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Mobilising money to close the equality gap



We’re all too familiar about the power of money to generate ever greater inequality. But Niall Cooper asks whether we can turn the power of money on its head, and use it as a force for good. Can we use the power of money to close the gap between rich and poor?

Church Action on Poverty is used to trying to make change happen with next to no money. So Monday was a first for me, as I co-chaired an event with an organisation whose members collectively manage more than £15 billion in investments.

No, I haven’t gone over to the dark side, and joined Goldman Sachs – this was the Ecumenical Council for Corporate Responsibility (ECCR), whose 50-odd corporate members include many of the major churches, and whose pensions and investment funds collectively run into billions of pounds.

The churches have become increasingly good at speaking out on growing inequality, and a bit less good at mobilising their thousands of members to take action – but what about using their billions of pounds as financial leverage to help close the gap between rich and poor?

Monday’s event demonstrated that there are effective ways in which ethical investment policies can be used to promote more ethical corporate behaviour in relation to low (and high) pay and in relation to tax dodging. At the same time, there is still a long way to go.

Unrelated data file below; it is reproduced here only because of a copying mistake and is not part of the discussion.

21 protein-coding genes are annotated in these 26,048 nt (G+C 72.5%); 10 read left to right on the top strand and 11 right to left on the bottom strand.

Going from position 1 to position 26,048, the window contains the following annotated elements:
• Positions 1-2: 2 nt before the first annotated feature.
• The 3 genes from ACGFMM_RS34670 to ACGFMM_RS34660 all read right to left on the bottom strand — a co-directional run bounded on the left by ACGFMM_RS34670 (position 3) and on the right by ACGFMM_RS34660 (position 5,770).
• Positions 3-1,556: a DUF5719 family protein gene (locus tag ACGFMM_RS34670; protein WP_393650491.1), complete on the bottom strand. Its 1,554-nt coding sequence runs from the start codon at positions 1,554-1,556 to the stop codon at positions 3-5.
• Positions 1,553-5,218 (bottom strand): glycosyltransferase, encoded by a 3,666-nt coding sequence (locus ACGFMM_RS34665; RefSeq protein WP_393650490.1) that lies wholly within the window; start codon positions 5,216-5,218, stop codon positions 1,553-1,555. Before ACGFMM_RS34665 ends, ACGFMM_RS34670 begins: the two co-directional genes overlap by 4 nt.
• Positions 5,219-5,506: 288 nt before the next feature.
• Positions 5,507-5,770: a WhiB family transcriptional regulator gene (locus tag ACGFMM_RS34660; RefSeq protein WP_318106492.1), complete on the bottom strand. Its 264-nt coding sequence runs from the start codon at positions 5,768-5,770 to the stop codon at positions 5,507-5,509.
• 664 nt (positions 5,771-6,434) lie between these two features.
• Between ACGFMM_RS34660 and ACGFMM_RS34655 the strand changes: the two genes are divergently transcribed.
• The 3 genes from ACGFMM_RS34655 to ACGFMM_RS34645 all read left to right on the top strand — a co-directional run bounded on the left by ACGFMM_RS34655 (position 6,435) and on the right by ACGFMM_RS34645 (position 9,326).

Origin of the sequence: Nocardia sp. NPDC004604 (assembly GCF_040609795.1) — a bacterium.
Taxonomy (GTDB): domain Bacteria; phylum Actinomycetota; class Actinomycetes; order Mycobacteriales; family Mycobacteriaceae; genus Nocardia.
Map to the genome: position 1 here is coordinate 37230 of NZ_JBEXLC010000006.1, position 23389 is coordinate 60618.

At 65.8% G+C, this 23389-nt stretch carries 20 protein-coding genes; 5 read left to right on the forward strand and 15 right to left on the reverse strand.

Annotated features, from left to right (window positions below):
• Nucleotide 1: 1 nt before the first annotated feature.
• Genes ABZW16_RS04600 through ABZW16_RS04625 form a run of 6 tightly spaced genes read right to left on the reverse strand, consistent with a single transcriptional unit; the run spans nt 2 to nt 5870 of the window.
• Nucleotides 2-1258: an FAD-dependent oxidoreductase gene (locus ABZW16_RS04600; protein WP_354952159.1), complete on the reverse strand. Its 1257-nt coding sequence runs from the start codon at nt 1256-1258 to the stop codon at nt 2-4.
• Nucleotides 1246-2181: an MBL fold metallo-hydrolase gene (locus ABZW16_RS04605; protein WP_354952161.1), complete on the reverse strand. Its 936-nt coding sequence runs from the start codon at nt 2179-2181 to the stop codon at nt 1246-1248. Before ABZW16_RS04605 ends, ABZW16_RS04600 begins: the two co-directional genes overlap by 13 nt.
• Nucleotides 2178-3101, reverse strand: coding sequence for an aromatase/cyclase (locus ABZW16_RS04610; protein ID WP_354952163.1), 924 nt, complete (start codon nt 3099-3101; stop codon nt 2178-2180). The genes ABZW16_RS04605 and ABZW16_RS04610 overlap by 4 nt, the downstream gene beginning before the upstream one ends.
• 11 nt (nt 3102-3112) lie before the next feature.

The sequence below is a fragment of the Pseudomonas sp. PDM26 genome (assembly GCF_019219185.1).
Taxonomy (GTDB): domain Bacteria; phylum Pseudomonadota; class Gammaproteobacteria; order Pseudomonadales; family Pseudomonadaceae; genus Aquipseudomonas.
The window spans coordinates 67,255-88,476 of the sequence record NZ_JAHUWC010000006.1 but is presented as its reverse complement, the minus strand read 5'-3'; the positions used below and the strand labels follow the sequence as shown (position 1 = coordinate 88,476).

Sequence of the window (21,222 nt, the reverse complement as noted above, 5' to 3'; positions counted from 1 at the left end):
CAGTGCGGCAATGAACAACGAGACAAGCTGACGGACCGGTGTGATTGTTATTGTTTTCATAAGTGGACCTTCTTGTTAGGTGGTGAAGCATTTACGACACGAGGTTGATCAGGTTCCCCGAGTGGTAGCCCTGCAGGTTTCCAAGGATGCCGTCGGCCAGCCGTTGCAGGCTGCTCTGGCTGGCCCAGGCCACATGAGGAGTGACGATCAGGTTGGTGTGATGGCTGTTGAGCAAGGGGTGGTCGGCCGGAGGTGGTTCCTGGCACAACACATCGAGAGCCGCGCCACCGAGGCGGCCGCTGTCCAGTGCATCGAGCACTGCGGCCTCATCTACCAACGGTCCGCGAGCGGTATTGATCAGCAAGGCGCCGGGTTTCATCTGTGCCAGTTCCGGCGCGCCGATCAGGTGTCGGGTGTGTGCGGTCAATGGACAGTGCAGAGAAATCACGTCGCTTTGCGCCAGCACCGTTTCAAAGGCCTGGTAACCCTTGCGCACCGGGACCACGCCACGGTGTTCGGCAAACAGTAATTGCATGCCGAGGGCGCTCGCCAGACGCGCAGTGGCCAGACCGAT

As readers of my blog will now be well aware, there is an increasingly powerful case for tackling the growing gap between rich and poor in the UK (let alone globally). Duncan Exley, of the Equality Trust/One Society reminded us of the weight of academic evidence represented by The Spirit Level, that high levels of inequality have profound social and economic costs and consequences for the whole of society – including, but not limited to its poorest members.

What is increasingly becoming clear is the extent to which the behaviour of major UK and global corporations have contributed to growing inequality in recent years – and conversely the role that they could (or should) play in narrowing the gap.

Whereas there is a long history of ethical investment, shareholder activism and corporate social responsibility in relation to militarism, alcohol, gambling and a host of other social and environmental concerns, there has been far less interest in the ethics of pay or tax. Monday’s event brought together more than 20 representatives of interest groups, church and society types and ethical investment advisers in an attempt to start to fill that gap.

Tackling the pay gap

The first and most obvious area of debate has been in relation to corporate pay policies – both at the top and at the bottom. The High Pay Commission has been highly successful in raising awareness of the need to rein in excessive pay and remuneration packages at the ‘top’, whilst the Living Wage campaign has made the case (with some success) that a living wage is not just an ethical imperative – but also makes good business sense. The Methodist Church’s Joint Advisory Committee on the Ethics of Investment (JACEI) produced an excellent briefing on the living wage in 2012.